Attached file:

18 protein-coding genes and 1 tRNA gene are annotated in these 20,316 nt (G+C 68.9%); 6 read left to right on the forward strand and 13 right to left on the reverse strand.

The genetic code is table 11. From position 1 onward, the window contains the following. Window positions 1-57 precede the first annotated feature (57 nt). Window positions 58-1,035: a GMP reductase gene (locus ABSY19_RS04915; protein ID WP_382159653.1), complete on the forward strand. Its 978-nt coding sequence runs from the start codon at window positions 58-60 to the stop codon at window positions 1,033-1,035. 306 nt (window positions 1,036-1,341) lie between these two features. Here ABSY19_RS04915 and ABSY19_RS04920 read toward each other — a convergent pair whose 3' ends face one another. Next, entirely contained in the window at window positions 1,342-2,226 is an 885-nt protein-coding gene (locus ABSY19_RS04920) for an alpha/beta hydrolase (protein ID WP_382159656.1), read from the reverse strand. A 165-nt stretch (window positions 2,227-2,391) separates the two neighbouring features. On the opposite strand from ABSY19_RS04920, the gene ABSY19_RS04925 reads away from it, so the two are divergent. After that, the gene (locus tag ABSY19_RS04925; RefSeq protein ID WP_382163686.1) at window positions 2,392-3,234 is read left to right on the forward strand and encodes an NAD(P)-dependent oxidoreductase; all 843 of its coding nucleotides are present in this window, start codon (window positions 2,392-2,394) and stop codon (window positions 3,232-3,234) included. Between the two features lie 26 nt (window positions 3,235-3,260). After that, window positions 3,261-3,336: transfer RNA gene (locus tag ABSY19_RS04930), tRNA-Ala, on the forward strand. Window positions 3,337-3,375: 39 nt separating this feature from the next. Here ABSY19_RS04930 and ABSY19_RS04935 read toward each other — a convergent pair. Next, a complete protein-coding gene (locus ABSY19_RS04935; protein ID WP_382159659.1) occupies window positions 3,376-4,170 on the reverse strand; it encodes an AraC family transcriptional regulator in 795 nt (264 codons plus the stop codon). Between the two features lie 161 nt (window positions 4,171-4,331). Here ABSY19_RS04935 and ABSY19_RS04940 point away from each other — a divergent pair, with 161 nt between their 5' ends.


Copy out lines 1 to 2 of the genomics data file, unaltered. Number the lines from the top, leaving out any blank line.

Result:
18 protein-coding genes and 1 tRNA gene are annotated in these 20,316 nt (G+C 68.9%); 6 read left to right on the forward strand and 13 right to left on the reverse strand.

The genetic code is table 11. From position 1 onward, the window contains the following. Window positions 1-57 precede the first annotated feature (57 nt). Window positions 58-1,035: a GMP reductase gene (locus ABSY19_RS04915; protein ID WP_382159653.1), complete on the forward strand. Its 978-nt coding sequence runs from the start codon at window positions 58-60 to the stop codon at window positions 1,033-1,035. 306 nt (window positions 1,036-1,341) lie between these two features. Here ABSY19_RS04915 and ABSY19_RS04920 read toward each other — a convergent pair whose 3' ends face one another. Next, entirely contained in the window at window positions 1,342-2,226 is an 885-nt protein-coding gene (locus ABSY19_RS04920) for an alpha/beta hydrolase (protein ID WP_382159656.1), read from the reverse strand. A 165-nt stretch (window positions 2,227-2,391) separates the two neighbouring features. On the opposite strand from ABSY19_RS04920, the gene ABSY19_RS04925 reads away from it, so the two are divergent. After that, the gene (locus tag ABSY19_RS04925; RefSeq protein ID WP_382163686.1) at window positions 2,392-3,234 is read left to right on the forward strand and encodes an NAD(P)-dependent oxidoreductase; all 843 of its coding nucleotides are present in this window, start codon (window positions 2,392-2,394) and stop codon (window positions 3,232-3,234) included. Between the two features lie 26 nt (window positions 3,235-3,260). After that, window positions 3,261-3,336: transfer RNA gene (locus tag ABSY19_RS04930), tRNA-Ala, on the forward strand. Window positions 3,337-3,375: 39 nt separating this feature from the next. Here ABSY19_RS04930 and ABSY19_RS04935 read toward each other — a convergent pair. Next, a complete protein-coding gene (locus ABSY19_RS04935; protein ID WP_382159659.1) occupies window positions 3,376-4,170 on the reverse strand; it encodes an AraC family transcriptional regulator in 795 nt (264 codons plus the stop codon). Between the two features lie 161 nt (window positions 4,171-4,331). Here ABSY19_RS04935 and ABSY19_RS04940 point away from each other — a divergent pair, with 161 nt between their 5' ends.